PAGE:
The $12.7M financing is additional to US$40M that the Bank provided to Malawi in 2005 through the Irrigation, Rural Livelihoods and Development project (IRLADP) whose aim is to improve agricultural productivity and incomes through irrigation development. The large schemes totalling 1797ha and funded by Government are: Muona in Nsanje, Likangala in Zomba, Nkhate in Chikhwawa, and Limphasa in Nkhata Bay, while the other districts benefitting with smaller schemes are Chitipa and Rumphi in the north, Lilongwe, Dedza and Salima in the centre, and Phalombe and Blantyre in the south.

“So far over 1500 hectares of land are already being irrigated through the completed small schemes. When all are completed, we expect 3200 hectares of land to be irrigated. This will significantly help ensure food self sufficiency at household level,” said Sandra Bloemenkamp, the World Bank’s Country Manager for Malawi. Speaking at the signing of the financing agreement, Ms. Bloemenkamp said the Bank is keen to help Malawi consolidate and sustain the achievements it is making in food security.

Cosigning the financing agreement, Malawi’s Minister of Finance Honourable Ken Kandodo said the Government requested this additional financing to cover cost overruns in the rehabilitation of these main schemes and development of other smaller schemes. He added that some of the funds will be used to scale-up the provision of the technical and managerial capacity, and market access support required for sustainable small-scale irrigation development in the country.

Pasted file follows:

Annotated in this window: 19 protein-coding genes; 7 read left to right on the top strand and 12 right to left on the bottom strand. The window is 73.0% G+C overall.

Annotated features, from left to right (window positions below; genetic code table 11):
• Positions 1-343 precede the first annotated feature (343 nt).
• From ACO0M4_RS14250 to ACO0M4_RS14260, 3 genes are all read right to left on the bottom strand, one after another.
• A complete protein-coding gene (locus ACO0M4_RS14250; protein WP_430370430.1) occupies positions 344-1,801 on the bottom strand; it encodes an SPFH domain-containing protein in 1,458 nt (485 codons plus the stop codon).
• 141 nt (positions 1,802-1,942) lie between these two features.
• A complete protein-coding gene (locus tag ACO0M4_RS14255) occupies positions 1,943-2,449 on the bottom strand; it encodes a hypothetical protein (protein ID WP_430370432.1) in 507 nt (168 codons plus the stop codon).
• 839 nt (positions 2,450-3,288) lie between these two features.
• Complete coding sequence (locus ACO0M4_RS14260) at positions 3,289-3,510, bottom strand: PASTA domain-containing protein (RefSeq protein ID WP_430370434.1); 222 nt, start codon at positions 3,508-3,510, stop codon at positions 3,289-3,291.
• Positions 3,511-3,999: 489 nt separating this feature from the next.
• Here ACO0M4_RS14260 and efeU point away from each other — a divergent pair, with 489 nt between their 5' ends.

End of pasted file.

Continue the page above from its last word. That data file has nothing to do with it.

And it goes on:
Malawi’s crop production continues to be influenced by dependence on rain-fed farming, given the low levels of irrigation development. “With the changing weather patterns and high incidences of drought in our region, there is a need to invest heavily in irrigation farming so that our people are cushioned against the risk of drought,” said Kandodo.

At present, total formal or semi-formal irrigated area in Malawi is 90,000ha against a potential area of up to 700,000ha. The country has previously faced extended periods of dry spells which significantly affect crop production. Major droughts have occurred in 1991/92, 1993/94, floods in 1997/98 and 2000/01, and drought again in 2004/05 and intermittent pro-longed dry spells in 2009/10. The government is therefore investing in irrigation development which has the potential to improve yields and provide at least two harvests per ha to the small farmers in a given year.